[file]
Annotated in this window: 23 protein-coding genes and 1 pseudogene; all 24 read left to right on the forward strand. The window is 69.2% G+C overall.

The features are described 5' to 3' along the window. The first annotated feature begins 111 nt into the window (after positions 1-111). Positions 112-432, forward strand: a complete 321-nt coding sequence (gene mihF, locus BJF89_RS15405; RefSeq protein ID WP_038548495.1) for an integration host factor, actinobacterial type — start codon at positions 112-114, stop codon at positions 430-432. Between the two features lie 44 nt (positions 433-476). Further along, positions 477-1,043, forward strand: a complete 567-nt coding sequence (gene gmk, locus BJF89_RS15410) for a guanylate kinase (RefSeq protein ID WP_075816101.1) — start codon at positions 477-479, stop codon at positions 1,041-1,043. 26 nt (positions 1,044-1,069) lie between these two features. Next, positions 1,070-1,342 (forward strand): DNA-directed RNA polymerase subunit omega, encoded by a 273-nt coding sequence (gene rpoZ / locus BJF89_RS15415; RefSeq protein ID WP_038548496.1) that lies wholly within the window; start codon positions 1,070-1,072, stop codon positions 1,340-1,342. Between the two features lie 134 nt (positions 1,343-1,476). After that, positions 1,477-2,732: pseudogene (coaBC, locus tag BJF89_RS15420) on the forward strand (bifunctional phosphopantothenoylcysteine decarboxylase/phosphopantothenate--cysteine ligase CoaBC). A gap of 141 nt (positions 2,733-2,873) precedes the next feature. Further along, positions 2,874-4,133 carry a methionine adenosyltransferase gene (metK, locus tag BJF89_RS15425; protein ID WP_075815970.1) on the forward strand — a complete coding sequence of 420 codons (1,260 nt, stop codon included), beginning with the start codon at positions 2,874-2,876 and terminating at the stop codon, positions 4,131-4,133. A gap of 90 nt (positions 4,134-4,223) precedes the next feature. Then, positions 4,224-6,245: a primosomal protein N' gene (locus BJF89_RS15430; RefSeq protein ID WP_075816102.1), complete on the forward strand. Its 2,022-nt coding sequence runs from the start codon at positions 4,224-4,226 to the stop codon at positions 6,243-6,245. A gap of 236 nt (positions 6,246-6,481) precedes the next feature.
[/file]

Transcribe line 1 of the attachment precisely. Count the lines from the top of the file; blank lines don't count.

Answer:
Annotated in this window: 23 protein-coding genes and 1 pseudogene; all 24 read left to right on the forward strand. The window is 69.2% G+C overall.